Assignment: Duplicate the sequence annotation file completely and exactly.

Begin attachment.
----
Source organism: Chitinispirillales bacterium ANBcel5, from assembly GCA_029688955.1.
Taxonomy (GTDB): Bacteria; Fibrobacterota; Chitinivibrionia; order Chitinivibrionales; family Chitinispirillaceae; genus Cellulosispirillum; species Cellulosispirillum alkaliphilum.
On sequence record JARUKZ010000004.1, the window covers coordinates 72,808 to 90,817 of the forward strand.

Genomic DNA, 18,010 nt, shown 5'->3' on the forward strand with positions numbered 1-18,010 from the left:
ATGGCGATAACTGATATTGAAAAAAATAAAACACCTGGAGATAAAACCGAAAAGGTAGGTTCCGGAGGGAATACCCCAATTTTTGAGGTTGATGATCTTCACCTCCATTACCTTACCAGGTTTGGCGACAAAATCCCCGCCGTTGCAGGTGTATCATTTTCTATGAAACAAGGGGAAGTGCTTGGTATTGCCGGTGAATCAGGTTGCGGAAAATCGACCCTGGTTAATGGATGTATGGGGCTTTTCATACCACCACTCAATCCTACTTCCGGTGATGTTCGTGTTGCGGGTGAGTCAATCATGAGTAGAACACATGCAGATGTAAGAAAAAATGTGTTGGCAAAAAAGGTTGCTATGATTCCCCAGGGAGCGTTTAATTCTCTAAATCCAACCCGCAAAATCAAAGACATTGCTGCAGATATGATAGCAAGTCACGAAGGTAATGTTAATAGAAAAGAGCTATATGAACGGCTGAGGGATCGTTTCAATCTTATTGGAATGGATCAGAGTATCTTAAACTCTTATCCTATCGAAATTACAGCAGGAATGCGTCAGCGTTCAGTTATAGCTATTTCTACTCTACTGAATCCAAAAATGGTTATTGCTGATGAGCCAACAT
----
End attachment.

Source organism: Chitinispirillales bacterium ANBcel5, from assembly GCA_029688955.1.
Taxonomy (GTDB): Bacteria; Fibrobacterota; Chitinivibrionia; order Chitinivibrionales; family Chitinispirillaceae; genus Cellulosispirillum; species Cellulosispirillum alkaliphilum.
On sequence record JARUKZ010000004.1, the window covers coordinates 72,808 to 90,817 of the forward strand.

Genomic DNA, 18,010 nt, shown 5'->3' on the forward strand with positions numbered 1-18,010 from the left:
ATGGCGATAACTGATATTGAAAAAAATAAAACACCTGGAGATAAAACCGAAAAGGTAGGTTCCGGAGGGAATACCCCAATTTTTGAGGTTGATGATCTTCACCTCCATTACCTTACCAGGTTTGGCGACAAAATCCCCGCCGTTGCAGGTGTATCATTTTCTATGAAACAAGGGGAAGTGCTTGGTATTGCCGGTGAATCAGGTTGCGGAAAATCGACCCTGGTTAATGGATGTATGGGGCTTTTCATACCACCACTCAATCCTACTTCCGGTGATGTTCGTGTTGCGGGTGAGTCAATCATGAGTAGAACACATGCAGATGTAAGAAAAAATGTGTTGGCAAAAAAGGTTGCTATGATTCCCCAGGGAGCGTTTAATTCTCTAAATCCAACCCGCAAAATCAAAGACATTGCTGCAGATATGATAGCAAGTCACGAAGGTAATGTTAATAGAAAAGAGCTATATGAACGGCTGAGGGATCGTTTCAATCTTATTGGAATGGATCAGAGTATCTTAAACTCTTATCCTATCGAAATTACAGCAGGAATGCGTCAGCGTTCAGTTATAGCTATTTCTACTCTACTGAATCCAAAAATGGTTATTGCTGATGAGCCAACAT